A: No, she was the one, actually – I’ve always been interested in -- have there ever been any women composers. Because part of what I did – I need to backtrack for a moment – when I went to UMass Boston I graduated with a degree in composition and theory, because I can’t play an instrument. So I thought, “OK, well, I’ll just think music.” So composition and theory were my majors, with which you can do so much in the world. And so I was always interested in why I didn’t know anything about women composers. You know, Ruth Crawford Seeger, maybe. Amy Beach, who was kind of called “Mrs. H. H. H. H. Beach.” And you kind of wondered who are these women, and why are there only two? How come we only hear about two? Laurie Monahan said to me at one voice lesson, “Oh, I know about some women who composed in the sixteenth century and the seventeenth century.” “No shhht!” So she showed me. She said, “Oh, yes, look at this, this is a woman named Cozzolani.” And she turned me on to this whole repertoire. She and Candace Smith, who lives in Italy now, went to the Schola Basiliensis back in the 70’s. And they were bombing around Switzerland and Italy together, two American girls getting their Masters degrees at the Schola Basiliensis, which is in I think Basil, I’m not sure. And bombing around Italy and Switzerland and finding all this old music. So in the 70’s they started digging this stuff up. Well, Candace Smith stayed in Italy, she’s still there. And she started a group called Cappella Artemisia, after the artist Artemisia Gentileschi, who is one of the few female artists to be recognized.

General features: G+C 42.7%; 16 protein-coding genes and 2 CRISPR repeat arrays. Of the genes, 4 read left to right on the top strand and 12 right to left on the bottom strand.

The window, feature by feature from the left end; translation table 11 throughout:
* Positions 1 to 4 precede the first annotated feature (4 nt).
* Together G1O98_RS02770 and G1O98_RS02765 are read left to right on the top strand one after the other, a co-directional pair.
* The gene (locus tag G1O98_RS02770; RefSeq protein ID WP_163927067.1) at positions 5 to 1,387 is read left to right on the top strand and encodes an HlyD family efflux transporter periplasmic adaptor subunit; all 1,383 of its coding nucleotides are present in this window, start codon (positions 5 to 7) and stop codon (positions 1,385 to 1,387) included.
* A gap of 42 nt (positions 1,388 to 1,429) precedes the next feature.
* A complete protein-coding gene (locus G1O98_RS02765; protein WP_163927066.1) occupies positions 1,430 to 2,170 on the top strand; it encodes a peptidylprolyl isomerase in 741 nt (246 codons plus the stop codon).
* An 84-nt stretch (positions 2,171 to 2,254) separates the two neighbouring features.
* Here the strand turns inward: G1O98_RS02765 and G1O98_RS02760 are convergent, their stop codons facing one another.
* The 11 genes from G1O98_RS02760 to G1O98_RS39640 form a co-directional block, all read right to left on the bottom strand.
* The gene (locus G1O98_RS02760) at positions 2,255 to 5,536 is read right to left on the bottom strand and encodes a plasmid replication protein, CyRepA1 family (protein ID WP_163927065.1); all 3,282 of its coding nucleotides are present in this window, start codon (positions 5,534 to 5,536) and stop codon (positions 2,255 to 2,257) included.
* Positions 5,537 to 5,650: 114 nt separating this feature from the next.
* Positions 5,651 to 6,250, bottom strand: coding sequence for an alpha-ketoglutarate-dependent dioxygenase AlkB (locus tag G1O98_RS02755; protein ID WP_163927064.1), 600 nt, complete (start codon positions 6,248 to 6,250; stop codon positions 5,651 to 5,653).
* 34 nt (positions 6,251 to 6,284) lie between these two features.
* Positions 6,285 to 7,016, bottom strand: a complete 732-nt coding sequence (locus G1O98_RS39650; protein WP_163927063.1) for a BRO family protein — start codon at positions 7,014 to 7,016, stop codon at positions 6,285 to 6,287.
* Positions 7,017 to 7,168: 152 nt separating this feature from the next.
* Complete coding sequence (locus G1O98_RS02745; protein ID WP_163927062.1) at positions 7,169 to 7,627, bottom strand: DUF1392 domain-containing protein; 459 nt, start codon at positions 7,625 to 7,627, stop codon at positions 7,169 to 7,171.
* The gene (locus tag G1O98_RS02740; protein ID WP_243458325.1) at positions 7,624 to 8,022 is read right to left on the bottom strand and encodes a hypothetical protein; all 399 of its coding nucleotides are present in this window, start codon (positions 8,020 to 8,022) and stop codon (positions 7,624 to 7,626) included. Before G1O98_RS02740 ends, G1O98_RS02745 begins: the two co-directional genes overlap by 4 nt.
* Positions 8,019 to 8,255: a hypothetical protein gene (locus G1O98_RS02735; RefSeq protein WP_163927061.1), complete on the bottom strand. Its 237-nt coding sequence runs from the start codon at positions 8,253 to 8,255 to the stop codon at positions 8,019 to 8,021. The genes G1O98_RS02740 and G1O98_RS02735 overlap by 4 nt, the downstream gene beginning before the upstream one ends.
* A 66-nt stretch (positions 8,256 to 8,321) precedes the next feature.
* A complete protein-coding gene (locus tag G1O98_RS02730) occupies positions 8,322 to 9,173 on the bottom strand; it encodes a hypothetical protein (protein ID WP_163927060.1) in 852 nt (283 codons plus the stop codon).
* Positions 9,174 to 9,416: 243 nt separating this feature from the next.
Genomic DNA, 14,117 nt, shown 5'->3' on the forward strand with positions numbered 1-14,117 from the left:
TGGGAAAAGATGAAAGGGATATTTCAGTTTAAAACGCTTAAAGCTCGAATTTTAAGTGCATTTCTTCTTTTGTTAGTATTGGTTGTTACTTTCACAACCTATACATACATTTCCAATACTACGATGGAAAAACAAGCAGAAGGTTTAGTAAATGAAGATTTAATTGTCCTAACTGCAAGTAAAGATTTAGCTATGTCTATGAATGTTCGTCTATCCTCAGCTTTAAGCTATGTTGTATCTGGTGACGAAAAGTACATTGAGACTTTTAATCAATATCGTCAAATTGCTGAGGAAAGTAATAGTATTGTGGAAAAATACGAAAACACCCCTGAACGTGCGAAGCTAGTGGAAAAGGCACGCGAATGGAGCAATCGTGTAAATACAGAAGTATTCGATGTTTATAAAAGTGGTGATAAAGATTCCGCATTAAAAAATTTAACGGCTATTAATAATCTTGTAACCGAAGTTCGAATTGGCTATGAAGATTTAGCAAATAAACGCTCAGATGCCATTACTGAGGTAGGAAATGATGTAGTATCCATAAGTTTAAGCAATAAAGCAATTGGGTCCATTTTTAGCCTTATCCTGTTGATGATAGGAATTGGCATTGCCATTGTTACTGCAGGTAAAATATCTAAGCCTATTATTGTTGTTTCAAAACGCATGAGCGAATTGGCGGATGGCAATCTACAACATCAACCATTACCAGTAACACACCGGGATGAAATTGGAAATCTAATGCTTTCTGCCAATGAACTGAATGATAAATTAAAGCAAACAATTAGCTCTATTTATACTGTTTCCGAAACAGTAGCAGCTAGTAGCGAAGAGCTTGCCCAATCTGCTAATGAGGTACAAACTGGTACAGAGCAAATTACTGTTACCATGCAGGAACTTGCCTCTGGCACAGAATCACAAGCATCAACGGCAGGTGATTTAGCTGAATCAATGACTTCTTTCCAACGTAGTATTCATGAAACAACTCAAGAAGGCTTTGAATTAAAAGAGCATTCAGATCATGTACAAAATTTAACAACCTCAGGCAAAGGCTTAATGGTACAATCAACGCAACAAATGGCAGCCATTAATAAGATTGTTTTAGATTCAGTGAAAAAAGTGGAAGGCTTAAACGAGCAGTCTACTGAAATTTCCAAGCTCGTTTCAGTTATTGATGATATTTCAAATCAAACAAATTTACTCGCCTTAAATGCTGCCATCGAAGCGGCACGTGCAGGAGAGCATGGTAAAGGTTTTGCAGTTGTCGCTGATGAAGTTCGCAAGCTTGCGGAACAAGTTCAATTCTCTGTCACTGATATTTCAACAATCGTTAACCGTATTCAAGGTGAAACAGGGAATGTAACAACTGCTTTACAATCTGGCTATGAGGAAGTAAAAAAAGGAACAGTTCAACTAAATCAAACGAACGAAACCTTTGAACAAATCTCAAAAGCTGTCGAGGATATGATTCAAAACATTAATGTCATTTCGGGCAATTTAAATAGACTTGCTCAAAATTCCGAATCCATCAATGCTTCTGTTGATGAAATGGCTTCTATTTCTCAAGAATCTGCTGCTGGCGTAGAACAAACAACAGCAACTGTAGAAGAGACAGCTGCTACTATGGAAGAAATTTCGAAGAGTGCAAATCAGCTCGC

Q: And then they started the Artemisia – isn’t that a publisher?
A: Artemisia Editions, yes. She started basically – I think when computers came along, she started putting really nice editions together. So I got in touch with Candy, because she’s a friend of Laurie’s, and I said, “Can you send me the music?” And she was the one who sent me the Cozzolani Vespers, and that was my first concert, was with Candy’s music, and Laurie’s singers, and me. [laughs] Yes. So.